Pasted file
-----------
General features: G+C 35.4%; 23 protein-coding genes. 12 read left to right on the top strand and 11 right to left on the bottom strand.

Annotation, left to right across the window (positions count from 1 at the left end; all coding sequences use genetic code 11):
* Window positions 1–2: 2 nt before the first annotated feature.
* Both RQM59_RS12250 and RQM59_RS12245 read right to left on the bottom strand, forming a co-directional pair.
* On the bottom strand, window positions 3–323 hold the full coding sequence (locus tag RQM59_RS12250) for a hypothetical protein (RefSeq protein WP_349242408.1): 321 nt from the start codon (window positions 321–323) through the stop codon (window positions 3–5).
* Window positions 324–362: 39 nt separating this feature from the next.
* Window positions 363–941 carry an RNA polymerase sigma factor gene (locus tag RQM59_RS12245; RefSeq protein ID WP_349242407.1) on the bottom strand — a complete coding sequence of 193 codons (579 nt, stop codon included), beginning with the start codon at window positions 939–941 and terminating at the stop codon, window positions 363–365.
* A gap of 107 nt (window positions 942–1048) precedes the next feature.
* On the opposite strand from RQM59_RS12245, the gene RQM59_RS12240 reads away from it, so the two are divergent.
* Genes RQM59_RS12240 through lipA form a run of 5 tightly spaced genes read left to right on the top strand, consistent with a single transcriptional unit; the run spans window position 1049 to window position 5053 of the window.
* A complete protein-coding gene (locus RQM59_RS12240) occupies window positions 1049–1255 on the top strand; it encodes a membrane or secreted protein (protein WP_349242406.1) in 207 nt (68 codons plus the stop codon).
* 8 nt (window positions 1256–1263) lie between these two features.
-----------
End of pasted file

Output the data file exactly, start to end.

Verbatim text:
General features: G+C 35.4%; 23 protein-coding genes. 12 read left to right on the top strand and 11 right to left on the bottom strand.

Annotation, left to right across the window (positions count from 1 at the left end; all coding sequences use genetic code 11):
* Window positions 1–2: 2 nt before the first annotated feature.
* Both RQM59_RS12250 and RQM59_RS12245 read right to left on the bottom strand, forming a co-directional pair.
* On the bottom strand, window positions 3–323 hold the full coding sequence (locus tag RQM59_RS12250) for a hypothetical protein (RefSeq protein WP_349242408.1): 321 nt from the start codon (window positions 321–323) through the stop codon (window positions 3–5).
* Window positions 324–362: 39 nt separating this feature from the next.
* Window positions 363–941 carry an RNA polymerase sigma factor gene (locus tag RQM59_RS12245; RefSeq protein ID WP_349242407.1) on the bottom strand — a complete coding sequence of 193 codons (579 nt, stop codon included), beginning with the start codon at window positions 939–941 and terminating at the stop codon, window positions 363–365.
* A gap of 107 nt (window positions 942–1048) precedes the next feature.
* On the opposite strand from RQM59_RS12245, the gene RQM59_RS12240 reads away from it, so the two are divergent.
* Genes RQM59_RS12240 through lipA form a run of 5 tightly spaced genes read left to right on the top strand, consistent with a single transcriptional unit; the run spans window position 1049 to window position 5053 of the window.
* A complete protein-coding gene (locus RQM59_RS12240) occupies window positions 1049–1255 on the top strand; it encodes a membrane or secreted protein (protein WP_349242406.1) in 207 nt (68 codons plus the stop codon).
* 8 nt (window positions 1256–1263) lie between these two features.